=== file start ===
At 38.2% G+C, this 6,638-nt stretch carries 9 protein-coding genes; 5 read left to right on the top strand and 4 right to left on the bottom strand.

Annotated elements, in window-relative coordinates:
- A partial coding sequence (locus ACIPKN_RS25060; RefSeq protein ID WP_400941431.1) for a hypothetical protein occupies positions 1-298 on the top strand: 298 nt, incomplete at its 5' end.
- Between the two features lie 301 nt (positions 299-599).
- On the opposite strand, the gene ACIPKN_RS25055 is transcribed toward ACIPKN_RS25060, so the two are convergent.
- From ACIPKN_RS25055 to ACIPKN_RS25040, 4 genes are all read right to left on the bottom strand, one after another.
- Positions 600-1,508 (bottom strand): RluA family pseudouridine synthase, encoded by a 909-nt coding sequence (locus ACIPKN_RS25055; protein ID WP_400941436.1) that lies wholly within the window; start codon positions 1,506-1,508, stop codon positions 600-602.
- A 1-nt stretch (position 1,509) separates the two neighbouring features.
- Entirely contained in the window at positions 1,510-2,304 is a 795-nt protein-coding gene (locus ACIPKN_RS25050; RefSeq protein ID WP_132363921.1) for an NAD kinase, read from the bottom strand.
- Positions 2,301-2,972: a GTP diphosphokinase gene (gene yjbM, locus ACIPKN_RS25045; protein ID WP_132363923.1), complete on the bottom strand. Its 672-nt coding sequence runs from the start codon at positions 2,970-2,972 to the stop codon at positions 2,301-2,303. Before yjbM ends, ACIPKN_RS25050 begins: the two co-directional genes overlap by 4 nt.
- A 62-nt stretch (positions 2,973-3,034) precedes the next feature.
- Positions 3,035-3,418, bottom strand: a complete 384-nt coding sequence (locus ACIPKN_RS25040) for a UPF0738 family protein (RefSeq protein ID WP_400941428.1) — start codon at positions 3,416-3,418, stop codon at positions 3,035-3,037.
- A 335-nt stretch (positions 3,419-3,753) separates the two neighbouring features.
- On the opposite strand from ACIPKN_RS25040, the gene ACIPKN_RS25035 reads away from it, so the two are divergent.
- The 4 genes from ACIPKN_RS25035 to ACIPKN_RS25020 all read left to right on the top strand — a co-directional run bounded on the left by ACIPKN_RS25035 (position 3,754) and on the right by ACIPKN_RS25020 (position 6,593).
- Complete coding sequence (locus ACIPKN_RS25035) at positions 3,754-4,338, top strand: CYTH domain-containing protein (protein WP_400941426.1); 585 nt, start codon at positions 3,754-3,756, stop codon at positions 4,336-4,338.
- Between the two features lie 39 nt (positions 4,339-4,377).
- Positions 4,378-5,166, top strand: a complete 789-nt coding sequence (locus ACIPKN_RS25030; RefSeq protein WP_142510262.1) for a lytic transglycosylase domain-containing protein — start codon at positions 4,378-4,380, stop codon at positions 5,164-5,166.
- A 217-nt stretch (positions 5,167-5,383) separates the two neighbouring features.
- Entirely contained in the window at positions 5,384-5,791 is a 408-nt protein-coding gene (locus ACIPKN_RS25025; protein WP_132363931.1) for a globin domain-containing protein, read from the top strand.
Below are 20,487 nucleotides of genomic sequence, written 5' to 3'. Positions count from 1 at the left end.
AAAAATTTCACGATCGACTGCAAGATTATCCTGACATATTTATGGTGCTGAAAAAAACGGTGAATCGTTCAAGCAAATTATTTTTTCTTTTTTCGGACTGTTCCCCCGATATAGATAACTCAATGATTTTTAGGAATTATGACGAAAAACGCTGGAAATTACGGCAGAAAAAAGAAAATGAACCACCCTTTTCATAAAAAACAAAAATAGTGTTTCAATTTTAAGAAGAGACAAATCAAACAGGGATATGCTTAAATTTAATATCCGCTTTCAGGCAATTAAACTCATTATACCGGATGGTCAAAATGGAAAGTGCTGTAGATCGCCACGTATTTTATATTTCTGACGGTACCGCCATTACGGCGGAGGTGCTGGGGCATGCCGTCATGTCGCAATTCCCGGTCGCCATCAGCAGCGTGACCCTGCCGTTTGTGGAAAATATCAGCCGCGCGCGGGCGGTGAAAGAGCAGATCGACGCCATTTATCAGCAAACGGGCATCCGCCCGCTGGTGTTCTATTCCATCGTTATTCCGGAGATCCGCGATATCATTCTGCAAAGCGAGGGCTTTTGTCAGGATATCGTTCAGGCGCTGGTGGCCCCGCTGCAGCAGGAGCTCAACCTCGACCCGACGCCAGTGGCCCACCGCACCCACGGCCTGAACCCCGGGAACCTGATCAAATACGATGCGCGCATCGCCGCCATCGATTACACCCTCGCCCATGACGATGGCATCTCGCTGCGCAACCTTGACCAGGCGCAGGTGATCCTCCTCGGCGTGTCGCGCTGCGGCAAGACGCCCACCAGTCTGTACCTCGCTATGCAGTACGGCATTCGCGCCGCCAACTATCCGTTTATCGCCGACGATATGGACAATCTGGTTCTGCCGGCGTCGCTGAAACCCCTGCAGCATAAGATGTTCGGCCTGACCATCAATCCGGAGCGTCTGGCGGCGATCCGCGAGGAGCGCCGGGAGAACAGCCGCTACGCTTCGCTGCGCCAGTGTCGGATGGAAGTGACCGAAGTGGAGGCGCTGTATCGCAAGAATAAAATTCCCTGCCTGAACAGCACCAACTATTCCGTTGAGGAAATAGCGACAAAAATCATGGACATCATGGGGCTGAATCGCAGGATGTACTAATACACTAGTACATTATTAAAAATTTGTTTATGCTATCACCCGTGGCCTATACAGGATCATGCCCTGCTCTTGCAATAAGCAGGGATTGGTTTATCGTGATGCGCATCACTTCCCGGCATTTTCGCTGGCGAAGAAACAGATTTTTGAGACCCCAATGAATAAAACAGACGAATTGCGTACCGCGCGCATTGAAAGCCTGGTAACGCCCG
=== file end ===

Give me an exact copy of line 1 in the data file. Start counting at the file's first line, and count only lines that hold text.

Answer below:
At 38.2% G+C, this 6,638-nt stretch carries 9 protein-coding genes; 5 read left to right on the top strand and 4 right to left on the bottom strand.